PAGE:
If you were anywhere near a computer, phone, tablet, or television yesterday, you already saw the news. On the date that Marty McFly was sent to in Back To The Future Part II, Nike announced that his shoes from the movie (the Air Mag) will be releasing with a power-lacing system. Some thought they’d drop today, but all we got was a pair of Bruins (still a dope shoe!) that were worn in the film as well.
Hypebeasts and resellers all over the world were surely disappointed with the news, but I for one was very happy with how Nike handled everything. A shoe that has as much cultural impact as the Air Mag should be given special treatment, and Nike did just that.
The first thing that they did right was ensure that Michael J. Fox himself received the very first pair. It’s only right that the man who played the role of Marty McFly in the classic trilogy was the first person to have the joy of throwing on a real-life pair of power-lacing Mags.
The second thing they did right is make sure that the shoes were limited. I’m sure there were hundreds of thousands of people out there hoping to grab a pair, but some things that are truly special need to remain limited and somewhat off-limits to the general public to uphold their special status. Part of the reason these power-lacing Mags are so cool is that they’re not readily available. Most people haven’t ever even seen them in person before. When a shoe has that level of allure and mystique around it (plus a legacy that’s been building since 1989), you don’t need to fuck it up by making it available to every Tom, Dick, and Harry who enjoyed Back To The Future and though it would be cool to have a pair of the kicks from the movie.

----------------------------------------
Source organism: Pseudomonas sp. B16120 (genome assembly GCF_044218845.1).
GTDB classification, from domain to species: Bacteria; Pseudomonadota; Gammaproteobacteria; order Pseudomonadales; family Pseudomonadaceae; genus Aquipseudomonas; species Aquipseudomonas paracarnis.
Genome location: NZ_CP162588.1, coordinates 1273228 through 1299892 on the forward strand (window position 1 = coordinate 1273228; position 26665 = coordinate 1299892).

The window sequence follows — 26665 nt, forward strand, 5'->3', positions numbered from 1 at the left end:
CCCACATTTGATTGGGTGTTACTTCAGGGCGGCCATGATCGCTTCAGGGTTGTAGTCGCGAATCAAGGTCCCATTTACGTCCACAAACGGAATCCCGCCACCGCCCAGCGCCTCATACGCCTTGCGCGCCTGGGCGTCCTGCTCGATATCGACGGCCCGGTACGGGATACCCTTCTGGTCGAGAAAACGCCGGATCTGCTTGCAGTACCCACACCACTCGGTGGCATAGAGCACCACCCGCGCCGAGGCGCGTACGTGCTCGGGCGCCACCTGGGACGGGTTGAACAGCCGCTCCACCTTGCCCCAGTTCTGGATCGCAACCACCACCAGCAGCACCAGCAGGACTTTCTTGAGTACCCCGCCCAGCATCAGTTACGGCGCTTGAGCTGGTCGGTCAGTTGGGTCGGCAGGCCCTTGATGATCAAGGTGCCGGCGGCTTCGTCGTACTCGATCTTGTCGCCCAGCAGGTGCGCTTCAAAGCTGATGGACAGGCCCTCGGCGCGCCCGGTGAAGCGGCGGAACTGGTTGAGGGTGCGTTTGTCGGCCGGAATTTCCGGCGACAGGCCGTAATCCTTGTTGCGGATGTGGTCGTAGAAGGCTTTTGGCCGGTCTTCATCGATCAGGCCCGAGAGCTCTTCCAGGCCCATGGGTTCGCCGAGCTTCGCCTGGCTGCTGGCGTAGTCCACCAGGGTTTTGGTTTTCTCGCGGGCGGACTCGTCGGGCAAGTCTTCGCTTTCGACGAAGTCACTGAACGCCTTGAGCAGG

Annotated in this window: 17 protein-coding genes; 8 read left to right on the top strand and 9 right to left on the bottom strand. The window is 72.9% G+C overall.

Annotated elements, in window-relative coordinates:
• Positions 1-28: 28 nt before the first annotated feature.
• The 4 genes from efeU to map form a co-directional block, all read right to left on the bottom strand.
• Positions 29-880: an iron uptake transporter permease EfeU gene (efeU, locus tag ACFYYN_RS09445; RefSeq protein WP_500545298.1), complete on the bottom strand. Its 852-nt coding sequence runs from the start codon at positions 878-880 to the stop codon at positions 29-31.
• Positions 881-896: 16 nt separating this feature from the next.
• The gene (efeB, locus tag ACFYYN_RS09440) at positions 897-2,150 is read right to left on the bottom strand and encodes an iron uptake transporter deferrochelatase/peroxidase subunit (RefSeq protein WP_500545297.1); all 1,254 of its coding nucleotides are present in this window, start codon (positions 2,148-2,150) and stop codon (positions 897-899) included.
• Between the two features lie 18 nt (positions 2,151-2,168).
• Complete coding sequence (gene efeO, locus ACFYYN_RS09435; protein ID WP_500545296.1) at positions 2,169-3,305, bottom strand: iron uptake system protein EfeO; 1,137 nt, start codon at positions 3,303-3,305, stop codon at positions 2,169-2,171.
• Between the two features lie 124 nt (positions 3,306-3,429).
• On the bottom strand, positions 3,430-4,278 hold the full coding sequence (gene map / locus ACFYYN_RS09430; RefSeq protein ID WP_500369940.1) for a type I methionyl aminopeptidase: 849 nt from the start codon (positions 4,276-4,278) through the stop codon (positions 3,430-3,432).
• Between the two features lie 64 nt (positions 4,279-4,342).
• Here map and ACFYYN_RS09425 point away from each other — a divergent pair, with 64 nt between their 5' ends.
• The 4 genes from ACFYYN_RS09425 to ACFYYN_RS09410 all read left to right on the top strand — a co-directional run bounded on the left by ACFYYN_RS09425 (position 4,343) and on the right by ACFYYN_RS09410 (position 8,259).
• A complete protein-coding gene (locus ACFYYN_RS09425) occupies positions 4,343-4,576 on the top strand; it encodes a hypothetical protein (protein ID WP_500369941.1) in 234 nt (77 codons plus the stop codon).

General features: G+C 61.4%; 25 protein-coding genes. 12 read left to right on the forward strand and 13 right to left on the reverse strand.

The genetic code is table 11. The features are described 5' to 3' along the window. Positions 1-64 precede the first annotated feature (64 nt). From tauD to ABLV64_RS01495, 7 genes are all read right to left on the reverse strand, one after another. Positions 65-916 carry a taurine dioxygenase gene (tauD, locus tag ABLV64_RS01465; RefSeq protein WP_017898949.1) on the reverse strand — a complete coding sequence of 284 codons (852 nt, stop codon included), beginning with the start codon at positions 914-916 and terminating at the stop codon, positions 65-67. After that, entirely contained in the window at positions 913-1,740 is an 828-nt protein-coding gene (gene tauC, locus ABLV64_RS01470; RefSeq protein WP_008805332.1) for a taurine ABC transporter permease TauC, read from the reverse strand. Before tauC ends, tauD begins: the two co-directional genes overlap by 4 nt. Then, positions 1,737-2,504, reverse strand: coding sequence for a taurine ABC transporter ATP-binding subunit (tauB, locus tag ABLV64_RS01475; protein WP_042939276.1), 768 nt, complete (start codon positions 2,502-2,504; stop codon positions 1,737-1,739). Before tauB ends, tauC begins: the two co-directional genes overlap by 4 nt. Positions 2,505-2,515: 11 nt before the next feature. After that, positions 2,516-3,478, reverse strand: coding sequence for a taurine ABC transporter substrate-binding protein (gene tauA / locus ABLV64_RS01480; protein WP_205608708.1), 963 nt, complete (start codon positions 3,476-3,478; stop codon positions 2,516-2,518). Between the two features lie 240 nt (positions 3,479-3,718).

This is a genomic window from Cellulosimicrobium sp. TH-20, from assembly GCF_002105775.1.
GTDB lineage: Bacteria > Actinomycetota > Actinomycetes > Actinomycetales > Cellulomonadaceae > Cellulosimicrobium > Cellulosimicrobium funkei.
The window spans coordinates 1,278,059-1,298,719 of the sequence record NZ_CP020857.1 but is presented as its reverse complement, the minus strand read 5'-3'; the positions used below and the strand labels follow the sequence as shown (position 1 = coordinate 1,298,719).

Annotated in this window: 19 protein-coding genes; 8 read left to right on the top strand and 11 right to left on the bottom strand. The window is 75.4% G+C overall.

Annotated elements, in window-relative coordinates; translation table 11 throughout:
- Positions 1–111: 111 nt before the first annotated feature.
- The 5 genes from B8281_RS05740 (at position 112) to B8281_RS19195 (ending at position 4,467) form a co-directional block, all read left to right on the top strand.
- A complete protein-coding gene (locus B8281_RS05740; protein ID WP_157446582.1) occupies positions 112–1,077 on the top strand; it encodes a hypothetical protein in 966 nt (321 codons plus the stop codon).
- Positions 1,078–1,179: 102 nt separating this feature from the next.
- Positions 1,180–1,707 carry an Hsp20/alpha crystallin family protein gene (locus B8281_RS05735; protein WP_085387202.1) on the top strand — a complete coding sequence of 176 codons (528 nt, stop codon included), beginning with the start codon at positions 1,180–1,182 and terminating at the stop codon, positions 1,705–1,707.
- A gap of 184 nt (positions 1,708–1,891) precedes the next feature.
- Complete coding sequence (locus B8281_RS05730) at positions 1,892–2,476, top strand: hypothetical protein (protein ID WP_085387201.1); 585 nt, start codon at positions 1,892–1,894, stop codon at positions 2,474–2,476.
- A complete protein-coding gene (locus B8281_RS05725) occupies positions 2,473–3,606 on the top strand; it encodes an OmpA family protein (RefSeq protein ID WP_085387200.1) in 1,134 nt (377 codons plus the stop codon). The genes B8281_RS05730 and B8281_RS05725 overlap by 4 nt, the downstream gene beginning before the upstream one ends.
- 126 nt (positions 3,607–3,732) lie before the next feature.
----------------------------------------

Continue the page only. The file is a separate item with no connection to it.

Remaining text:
The third (and arguably most important) thing Nike did right is announcing that the shoes would be released via auction, with all proceeds going to the Michael J. Fox Foundation for Parkinson’s research. The prices on the Mags will soar into the stratosphere (just like last time), but the money will be going to a foundation that helps find improved therapies for people living with a debilitating disease instead of to lining Nike’s pockets even further. Even though Nike has faced accusations of not being the world’s most ethical company, you can’t deny the kindness of this gesture.
What do you think? Did Nike make the right moves today? Should the shoe be limited…or would you want them to be widely available? Were you hoping for a chance to resell? No matter how you feel, sound off in the comments or on Twitter! We’re always up for a good discussion.